City council members, officials and stakeholders tackle ambitious agenda at Saturday planning session

    After opening their 2019 Strategic Planning Session Saturday at the Crookston Inn with team-building and completing the Myers-Briggs personality test, Crookston City Council members (minus Jake Fee and Bobby Baird) and community partners got into heavy discussions on a variety of topics with a handful making their way to the top of the list to be addressed soon.

    The goal of the 8-hour marathon meeting was to gauge how strongly council members felt about each topic and place them in one of four categories: (1) Ways & Means item as soon as possible (ASAP), (2) Ways & Means item after further research in 2019, (3) Research for long-term consideration in 2020, and, (4) Do not commit time to this topic at this point.

    Ward 5 City Council member Dale Stainbrook opened the conversation on the Code of Conduct saying he thinks they should “take their time on it” to make sure everything is done right and if it wasn’t finished until the summer of 2019 that would be “fine with him.” Other council members present agreed saying they’d like everyone to be onboard and to get input from other city boards and committees.

    Crookston Housing & Economic Development Authority Executive Director Craig Hoiseth suggested it might be easier on other city boards and committees to decipher the code of conduct once the council finalizes their edits before distribution, plus, Hoiseth said, not to make it “too difficult” for a person to volunteer for the community.

    Hoiseth added, alongside Crookston Public Schools Superintendent Jeremy Olson, that setting a deadline will help hold those involved in the editing process more accountable.


    City Administrator Shannon Stassen said city crews did an “outstanding job” during this “non-typical” winter and commended those who assisted clearing fire hydrants including firefighters who recently volunteered their time around town.

    Ward 6 Council Member Cindy Gjerswold told the group that during winter events, the plow went down her street approximately seven times for four inches of snow and that she thought that was “inefficient.” She suggested they look into possibly changing equipment and peeking closer at the budget. Council member Stainbrook gave his concerns about the times plows go out and talked about the “slurry mix” of sand, salt and snow that’s left near his home that’s “heavy” to remove.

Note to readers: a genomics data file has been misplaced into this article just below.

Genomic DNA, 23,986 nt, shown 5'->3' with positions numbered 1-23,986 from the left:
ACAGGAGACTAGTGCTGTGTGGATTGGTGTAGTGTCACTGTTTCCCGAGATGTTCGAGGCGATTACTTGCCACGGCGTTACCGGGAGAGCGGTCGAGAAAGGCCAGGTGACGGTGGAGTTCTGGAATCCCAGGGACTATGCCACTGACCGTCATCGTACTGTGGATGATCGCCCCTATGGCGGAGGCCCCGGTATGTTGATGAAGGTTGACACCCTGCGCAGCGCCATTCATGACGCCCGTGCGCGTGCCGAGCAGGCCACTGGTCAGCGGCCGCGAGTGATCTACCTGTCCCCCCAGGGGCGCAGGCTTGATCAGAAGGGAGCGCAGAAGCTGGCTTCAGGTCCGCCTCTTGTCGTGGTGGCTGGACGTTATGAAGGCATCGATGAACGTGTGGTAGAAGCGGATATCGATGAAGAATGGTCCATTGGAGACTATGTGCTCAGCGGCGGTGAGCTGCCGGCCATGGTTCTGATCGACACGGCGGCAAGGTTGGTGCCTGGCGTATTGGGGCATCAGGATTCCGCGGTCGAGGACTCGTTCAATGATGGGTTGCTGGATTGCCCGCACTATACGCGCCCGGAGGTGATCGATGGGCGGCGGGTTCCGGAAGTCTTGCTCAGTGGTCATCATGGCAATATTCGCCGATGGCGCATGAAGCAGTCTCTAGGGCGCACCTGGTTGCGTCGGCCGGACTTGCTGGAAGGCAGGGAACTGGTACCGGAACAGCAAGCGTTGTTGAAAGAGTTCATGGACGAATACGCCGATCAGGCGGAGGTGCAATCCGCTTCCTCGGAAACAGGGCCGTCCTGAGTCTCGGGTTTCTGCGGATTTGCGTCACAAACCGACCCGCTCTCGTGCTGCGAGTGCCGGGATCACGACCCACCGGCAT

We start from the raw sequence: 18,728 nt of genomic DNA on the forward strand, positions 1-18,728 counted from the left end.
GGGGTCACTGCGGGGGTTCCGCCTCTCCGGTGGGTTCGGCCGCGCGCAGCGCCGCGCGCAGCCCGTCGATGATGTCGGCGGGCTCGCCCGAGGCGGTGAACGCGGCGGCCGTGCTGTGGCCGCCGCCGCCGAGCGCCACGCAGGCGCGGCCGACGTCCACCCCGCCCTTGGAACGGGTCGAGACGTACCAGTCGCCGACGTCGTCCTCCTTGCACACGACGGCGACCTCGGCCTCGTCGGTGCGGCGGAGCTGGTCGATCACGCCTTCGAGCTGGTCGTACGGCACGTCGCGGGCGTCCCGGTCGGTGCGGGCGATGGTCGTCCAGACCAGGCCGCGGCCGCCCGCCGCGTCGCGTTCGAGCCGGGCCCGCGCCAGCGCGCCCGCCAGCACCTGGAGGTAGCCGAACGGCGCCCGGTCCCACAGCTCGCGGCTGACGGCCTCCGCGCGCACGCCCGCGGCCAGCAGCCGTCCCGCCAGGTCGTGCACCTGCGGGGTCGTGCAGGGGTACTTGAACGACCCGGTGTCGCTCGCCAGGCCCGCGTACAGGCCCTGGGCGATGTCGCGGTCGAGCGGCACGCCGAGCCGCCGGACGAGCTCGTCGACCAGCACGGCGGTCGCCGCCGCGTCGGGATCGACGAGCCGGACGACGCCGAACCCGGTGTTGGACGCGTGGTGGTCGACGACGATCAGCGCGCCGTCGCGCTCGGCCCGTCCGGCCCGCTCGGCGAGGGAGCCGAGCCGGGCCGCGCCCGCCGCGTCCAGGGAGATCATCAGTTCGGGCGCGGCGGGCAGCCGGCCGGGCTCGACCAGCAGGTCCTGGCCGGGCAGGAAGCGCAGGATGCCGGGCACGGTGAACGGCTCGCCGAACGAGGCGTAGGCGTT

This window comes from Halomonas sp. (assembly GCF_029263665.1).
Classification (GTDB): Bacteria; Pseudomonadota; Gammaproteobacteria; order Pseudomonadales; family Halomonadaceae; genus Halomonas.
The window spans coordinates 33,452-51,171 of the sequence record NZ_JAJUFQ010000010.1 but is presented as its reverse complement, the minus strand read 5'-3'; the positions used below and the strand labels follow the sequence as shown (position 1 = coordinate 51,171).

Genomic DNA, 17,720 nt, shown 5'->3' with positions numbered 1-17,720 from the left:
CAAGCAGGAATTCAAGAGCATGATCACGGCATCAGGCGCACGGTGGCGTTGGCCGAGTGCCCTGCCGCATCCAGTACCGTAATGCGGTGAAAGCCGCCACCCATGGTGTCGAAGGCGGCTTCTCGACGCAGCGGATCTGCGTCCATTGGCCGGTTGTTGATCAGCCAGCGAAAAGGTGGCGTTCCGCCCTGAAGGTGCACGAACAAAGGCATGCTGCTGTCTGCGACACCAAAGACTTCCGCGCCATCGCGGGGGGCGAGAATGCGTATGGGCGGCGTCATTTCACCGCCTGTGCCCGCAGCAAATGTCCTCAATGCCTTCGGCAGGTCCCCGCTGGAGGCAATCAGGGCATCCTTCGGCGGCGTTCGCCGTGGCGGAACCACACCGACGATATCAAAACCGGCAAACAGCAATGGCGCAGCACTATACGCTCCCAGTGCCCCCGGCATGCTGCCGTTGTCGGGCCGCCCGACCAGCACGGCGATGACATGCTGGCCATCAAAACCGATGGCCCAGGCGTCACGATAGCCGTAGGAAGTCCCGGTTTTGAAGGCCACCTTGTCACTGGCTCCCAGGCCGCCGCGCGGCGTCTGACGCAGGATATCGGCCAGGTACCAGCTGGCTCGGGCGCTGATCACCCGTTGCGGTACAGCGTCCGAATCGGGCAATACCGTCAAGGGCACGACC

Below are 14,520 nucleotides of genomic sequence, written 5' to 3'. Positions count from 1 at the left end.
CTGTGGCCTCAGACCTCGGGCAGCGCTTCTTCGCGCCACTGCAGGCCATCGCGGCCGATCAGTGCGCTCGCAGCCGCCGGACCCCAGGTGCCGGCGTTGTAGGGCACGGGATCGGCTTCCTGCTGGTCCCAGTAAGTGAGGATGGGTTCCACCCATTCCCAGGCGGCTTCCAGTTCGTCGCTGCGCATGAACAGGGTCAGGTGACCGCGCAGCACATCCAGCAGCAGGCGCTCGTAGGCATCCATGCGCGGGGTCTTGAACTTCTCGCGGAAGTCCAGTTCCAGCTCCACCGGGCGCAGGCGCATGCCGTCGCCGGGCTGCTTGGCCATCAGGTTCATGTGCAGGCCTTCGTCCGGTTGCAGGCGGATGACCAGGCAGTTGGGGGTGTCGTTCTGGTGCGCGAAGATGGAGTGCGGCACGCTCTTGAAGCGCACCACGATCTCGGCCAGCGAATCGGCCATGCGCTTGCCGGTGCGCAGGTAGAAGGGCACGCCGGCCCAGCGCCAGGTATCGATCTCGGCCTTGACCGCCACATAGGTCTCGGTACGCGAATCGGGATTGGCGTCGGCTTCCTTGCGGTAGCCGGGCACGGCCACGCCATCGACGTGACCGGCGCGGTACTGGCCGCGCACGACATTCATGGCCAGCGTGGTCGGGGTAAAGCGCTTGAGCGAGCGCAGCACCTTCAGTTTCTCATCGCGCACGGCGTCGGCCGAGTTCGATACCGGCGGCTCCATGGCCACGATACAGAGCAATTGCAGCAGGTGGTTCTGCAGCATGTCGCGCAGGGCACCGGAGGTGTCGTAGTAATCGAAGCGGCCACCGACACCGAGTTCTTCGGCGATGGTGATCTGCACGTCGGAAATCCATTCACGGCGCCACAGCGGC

Ward 2 Council Member Steve Erickson added it’s been a struggle for some people that work early to get around if city plows wait until 8 a.m. to go out and suggested plows go out “one time” at 6 a.m. to “make it passable.” Ward 3 Council Member Clayton Briggs brought up having a “skeleton crew” that goes in the early morning hours. Stainbrook followed Briggs saying that emergency routes should be first.

    Stassen recommended they visit what the snow plow policy is and invite city workers to participate in the conversation.


    City Administrator Stassen told Saturday’s group there’s potential to save money by having an energy audit done on city buildings and changing over to LED lighting. He reminded council members that there would be expense upfront, but that they could have the audit and prioritize which buildings would reap the most benefits.

    Council member Erickson said he went from fluorescent to LED in one of his buildings and his electric bill went from $600 to $400 to $200.

    “I’m a believer,” he admitted.

    Council member Briggs added to the conversation saying he changed to LED in the back portion of one of his buildings and the kilowatt usage went from 60 or 70 watts to 17.

    “This is a no-brainer,” Mayor Guy Martin concluded.

    Superintendent Olson said the school district is also interested in learning more.

    Stay tuned for more coverage of the 2019 Strategic Planning Session in the Times this week.